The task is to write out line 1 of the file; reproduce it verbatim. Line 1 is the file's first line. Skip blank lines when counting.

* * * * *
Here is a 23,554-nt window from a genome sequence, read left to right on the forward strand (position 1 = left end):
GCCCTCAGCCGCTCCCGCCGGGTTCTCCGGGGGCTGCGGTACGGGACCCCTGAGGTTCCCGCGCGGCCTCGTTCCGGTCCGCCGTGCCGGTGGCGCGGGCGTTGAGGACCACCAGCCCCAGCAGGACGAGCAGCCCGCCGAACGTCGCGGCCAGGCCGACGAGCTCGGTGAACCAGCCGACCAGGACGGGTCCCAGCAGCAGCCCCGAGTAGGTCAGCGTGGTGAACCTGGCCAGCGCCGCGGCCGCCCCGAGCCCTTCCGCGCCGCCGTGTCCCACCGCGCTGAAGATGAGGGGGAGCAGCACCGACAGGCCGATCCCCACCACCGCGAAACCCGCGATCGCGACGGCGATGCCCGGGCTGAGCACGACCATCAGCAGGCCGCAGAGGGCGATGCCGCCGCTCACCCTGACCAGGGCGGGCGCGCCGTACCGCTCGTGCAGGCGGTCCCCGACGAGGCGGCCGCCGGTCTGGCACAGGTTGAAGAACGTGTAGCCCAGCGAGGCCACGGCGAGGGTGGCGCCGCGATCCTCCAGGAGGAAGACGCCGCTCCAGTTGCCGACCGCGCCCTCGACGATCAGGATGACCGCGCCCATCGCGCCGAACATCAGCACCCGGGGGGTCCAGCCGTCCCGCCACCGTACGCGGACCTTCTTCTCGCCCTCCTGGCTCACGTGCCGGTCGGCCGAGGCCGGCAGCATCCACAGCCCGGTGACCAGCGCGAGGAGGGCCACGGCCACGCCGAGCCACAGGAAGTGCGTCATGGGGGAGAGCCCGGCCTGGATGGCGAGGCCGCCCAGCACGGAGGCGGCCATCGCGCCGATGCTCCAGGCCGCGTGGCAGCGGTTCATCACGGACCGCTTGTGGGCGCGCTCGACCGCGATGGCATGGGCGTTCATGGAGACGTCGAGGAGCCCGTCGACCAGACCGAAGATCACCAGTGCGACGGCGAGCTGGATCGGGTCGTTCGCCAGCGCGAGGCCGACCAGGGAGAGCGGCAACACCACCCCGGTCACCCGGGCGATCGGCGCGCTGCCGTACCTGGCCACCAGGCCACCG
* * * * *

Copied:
Here is a 23,554-nt window from a genome sequence, read left to right on the forward strand (position 1 = left end):